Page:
St Barnabas Church History

St Barnabas has an interesting history. Stoke was first known as “Brook Green” but was renamed by William Songer, who arrived in Nelson in 1841 as Captain Wakefield’s personal attendant. William was Stoke’s first settler, and named the place in memory of his English birthplace. Settlers cleared flax and raupo and fruit growing became the main occupation of settlers in Stoke by the mid 1890s.

The first Stoke School shifted a number of times but had a building in 1851 where St Barnabas Church now stands. At one stage it was near the infamous Stoke Toll Gate, a rather unsuccessful venture of the Stoke Roads Board who had the unenviable task of trying to maintain the roads in the area with insufficient funds and constantly coming under criticism over where they took gravel from.

St Barnabas Church was opened on 22 August 1866, (Architect: William Beatson), and was the first stone church built in the Nelson Diocese. The stones came from nearby Marsden Valley stream and the half acre of land was given by Thomas Marsden. It had a new nave added in 1971, (Architect:Alex Bowman), which blends well with the original architecture. The original church is now used as the chancel and sanctuary.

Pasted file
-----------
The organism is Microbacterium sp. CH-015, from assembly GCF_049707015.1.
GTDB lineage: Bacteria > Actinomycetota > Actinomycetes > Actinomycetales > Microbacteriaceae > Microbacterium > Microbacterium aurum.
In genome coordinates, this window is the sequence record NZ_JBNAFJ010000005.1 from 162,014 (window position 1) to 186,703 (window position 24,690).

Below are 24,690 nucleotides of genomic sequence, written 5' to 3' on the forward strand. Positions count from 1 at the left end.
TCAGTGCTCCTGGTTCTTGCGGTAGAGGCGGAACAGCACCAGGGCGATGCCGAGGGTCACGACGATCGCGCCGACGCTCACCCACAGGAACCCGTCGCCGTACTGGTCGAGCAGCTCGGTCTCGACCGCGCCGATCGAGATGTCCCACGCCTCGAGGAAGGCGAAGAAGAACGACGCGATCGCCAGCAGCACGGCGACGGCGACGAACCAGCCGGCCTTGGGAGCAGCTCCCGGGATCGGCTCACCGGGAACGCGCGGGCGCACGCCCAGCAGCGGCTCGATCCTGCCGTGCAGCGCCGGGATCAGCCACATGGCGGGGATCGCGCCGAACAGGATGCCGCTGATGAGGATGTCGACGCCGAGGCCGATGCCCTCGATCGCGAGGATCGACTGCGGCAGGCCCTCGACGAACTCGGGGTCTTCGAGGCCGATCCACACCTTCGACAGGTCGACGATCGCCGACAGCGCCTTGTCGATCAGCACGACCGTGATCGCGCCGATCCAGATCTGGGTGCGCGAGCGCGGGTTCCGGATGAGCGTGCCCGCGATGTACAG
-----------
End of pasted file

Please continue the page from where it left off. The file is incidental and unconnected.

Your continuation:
Adjacent to the church are Isel House and Isel Park, part of an original property of 930 acres purchased by Thomas Marsden. He was one of the community’s larger landowners, acquiring a number of plots of land. Thomas planted a great number of trees which still stand around the property today and this love of silviculture was shared by his son James, born in Nelson in 1844. James was one of the first scholars of Nelson College, and lived most of his life in Stoke grazing sheep and cattle, and growing crops of barley, wheat and turnips. Visit Isel House to discover stories of the Marsden family.

The Church office has booklets available about the history of the church and the graveyard.